All of the activities by both parties, the candidates and their allies are directed at frequent voters deemed most likely to show up for Tuesday's mid-term election, where voter turnout -- projected at 51 percent -- is predicted to be slightly lower than the 2006 midterm.
Parties worry about voter fraud, intimidation
Republicans and Democrats already are sparring over the voters themselves.
Blunt's campaign has for weeks been organizing poll-watchers to place in certain polling places so Republicans can verify that proper procedures are being followed, so that people who aren't registered -- or fail to show appropriate identification -- aren't allowed to vote.
Republican congressional candidate Ed Martin, who's challenging U.S. Rep. Russ Carnahan, D-St. Louis, says he also plans to dispatch what he calls his "Count Every Vote Unit."
"It is a team of people who will canvass area polling places to help ensure our area's elections take place in a fair, honest and impartial manner," Martin said in a statement. "The Count Every Vote Unit is comprised of about 300 people - attorneys, poll watcher, and poll challengers. They will broadcast any problems they see via Twitter, Faceboo, and our website. Anyone who suspects fraud or sees anything suspicious is reminded to call and report it to the secretary of state's office."
The Missouri Democratic Party announced this week that it is countering with "voter protection efforts to ensure eligible Missourians are able to cast their ballots on Election Day."
The party says it "will be placing lawyers and other trained volunteers in polling places throughout the state on Election Day. Additionally, the Missouri Democratic Party has also set up a hot line and other information for voters who feel they may have been wrongfully disenfranchised."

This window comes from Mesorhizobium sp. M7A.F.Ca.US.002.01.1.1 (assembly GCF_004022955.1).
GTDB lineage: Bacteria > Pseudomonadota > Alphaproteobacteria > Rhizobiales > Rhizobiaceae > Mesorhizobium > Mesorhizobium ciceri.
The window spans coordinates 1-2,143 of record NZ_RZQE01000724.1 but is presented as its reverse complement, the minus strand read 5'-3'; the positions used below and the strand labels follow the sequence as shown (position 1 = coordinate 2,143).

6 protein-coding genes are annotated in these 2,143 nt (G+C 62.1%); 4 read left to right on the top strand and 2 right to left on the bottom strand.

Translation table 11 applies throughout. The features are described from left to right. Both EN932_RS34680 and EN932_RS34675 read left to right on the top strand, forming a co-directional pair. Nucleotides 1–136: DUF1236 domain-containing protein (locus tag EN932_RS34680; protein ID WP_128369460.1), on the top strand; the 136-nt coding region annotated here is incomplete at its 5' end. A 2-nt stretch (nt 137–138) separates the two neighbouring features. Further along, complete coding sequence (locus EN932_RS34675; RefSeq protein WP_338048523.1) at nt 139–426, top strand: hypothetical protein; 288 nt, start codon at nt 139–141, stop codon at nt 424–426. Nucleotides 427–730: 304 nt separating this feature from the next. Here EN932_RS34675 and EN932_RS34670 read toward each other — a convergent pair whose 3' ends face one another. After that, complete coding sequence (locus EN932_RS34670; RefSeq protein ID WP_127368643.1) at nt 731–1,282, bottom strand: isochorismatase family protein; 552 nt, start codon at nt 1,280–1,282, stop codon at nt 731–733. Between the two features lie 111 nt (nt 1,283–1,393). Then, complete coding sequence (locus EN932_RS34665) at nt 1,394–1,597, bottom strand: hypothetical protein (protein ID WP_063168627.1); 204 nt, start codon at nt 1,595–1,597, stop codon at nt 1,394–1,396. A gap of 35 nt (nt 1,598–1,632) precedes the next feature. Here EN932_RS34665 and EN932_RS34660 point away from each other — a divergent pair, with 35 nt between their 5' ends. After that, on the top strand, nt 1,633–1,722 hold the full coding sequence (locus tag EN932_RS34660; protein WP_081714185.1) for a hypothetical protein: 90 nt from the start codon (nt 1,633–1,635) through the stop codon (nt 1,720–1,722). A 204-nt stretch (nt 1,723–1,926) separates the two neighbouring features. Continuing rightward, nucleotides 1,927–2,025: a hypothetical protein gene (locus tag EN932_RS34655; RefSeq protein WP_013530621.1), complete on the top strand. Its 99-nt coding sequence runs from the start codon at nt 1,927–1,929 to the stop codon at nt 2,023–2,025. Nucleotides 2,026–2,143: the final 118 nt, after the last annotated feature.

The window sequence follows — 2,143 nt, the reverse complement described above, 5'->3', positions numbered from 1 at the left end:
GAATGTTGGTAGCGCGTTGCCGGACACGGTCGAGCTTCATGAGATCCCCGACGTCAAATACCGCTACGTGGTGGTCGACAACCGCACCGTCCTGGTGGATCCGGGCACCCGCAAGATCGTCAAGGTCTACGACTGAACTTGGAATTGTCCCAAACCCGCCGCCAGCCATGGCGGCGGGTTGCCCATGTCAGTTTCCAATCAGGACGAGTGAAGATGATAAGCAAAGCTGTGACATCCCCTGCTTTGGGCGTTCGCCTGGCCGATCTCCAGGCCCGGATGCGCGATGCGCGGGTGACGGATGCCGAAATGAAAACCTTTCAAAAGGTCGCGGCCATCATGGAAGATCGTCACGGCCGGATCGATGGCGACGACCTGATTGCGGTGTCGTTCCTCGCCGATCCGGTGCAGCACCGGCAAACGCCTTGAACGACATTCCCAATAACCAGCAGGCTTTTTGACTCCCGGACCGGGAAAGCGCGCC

What do absentee ballot numbers mean?
For all the talk of energized voters, area absentee ballots cast so far seem to indicate that the public as a whole isn't as keyed up as four years ago. People can vote in person by absentee ballot until 5 p.m. Monday, if they meet the absentee-ballot criteria.
In St. Louis and St. Louis County, the number of absentees cast is running slightly behind the tally of four years ago. In GOP-leaning St. Charles County, the absentees are running slightly ahead of the 2006 number -- but not by much.
As of this afternoon, just under 20,000 have been cast in Democratic-leaning St. Louis County, compared to 24,000 in 2006. In St. Louis, a Democratic stronghold, almost 3,400 have been cast so far. The total in 2006 was just over 4,000.
Republicans point to St. Charles County as evidence that their supporters are more engaged. As of today, that county's officials report about 6,000 absentee ballots have been cast. The total number in 2006 was 6,100.
The less-than-impressive absentee tallies could signal that far more Republicans, or far fewer Democrats, are showing up -- or that voters overall aren't as interested as both major parties' leaders would hope.
Dave Robertson, a political science professor at the University of Missouri St. Louis, said that the numbers could signal Republican-leaning results.
Robertson suggests that the lower-than-expected absentee numbers could be a sign that voters are being turned off by all the negative ads. Missouri has seen record-setting spending by outside groups, for a mid-term election, with virtually all of those independent ads very negative.
"There are always negative ads," Robertson said. "But this year's crop seem tougher."